Hepatitis C and preventive measures by Dr Mudasir Firdosi

June 1, 2015

Evelyn McKnight and Lauren Lollini

We would like to thank Dr. Mudasir Firdosi for helping to highlight Hepatitis C as a truly global issue. This is re-printed from a post which appeared in mid-May.

Kashmir valley is witnessing another disaster in the form of Hepatitis C epidemic. In some villages in Kokernag area, the number of cases is around 40% of the total population. In spite of media pressure, and demand from local population, authorities are still contemplating curbing the further spread of this infection. Similar scenario exists in other districts of the valley like Shopian, Kupwara, and Srinagar.

Hepatitis C is not transmitted by routine personal contact and there needs to be an actual transfer of the virus via blood, blood products and body fluids, from one person to another. From the sociodemographic profile of the rural population, one can easily exclude intravenous drug abuse or sexual contact as the cause of the current epidemic in majority of cases.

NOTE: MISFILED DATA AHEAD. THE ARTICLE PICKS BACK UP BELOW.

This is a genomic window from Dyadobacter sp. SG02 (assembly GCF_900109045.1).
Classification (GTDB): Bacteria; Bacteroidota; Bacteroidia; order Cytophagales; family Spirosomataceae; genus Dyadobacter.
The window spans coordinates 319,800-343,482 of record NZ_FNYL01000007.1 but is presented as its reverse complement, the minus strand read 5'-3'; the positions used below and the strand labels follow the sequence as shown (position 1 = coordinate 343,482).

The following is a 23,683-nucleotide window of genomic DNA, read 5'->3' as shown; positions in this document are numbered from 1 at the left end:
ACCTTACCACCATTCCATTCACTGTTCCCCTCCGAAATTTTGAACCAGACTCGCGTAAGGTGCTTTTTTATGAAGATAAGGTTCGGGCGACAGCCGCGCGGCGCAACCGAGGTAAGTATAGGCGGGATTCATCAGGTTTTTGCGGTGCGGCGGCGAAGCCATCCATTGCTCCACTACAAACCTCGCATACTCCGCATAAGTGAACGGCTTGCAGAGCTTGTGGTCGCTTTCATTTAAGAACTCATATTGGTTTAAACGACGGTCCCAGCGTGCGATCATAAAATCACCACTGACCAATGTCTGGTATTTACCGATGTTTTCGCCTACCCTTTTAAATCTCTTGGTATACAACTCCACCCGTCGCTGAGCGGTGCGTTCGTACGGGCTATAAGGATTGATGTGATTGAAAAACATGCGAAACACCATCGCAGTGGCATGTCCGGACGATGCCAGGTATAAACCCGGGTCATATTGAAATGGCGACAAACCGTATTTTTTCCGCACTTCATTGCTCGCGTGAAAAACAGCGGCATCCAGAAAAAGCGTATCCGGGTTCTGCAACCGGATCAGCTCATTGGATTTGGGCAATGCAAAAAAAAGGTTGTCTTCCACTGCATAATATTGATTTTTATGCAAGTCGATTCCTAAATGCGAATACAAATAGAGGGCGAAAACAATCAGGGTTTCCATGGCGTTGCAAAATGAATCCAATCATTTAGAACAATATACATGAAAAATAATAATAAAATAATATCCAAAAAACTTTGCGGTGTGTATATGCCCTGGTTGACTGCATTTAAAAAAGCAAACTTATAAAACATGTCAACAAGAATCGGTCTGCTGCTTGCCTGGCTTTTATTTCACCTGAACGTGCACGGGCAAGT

The unsafe use of syringes and instruments by health professionals, dentists, chemists and quacks does explain this explosive nature of the problem. The situation is made worse by the lack of training and accountability, unsafe sterilisation procedures or no sterilisation at all. The reuse of disposable syringes is quite common and people are not used to questioning the unsafe practice. Stitching of common injuries at health centers is another common mode of infection. The practice of circumcision in our community puts children at high risk if proper precautions are not taken. Unsafe dental practices and mushrooming of dental quacks is another worrying reason.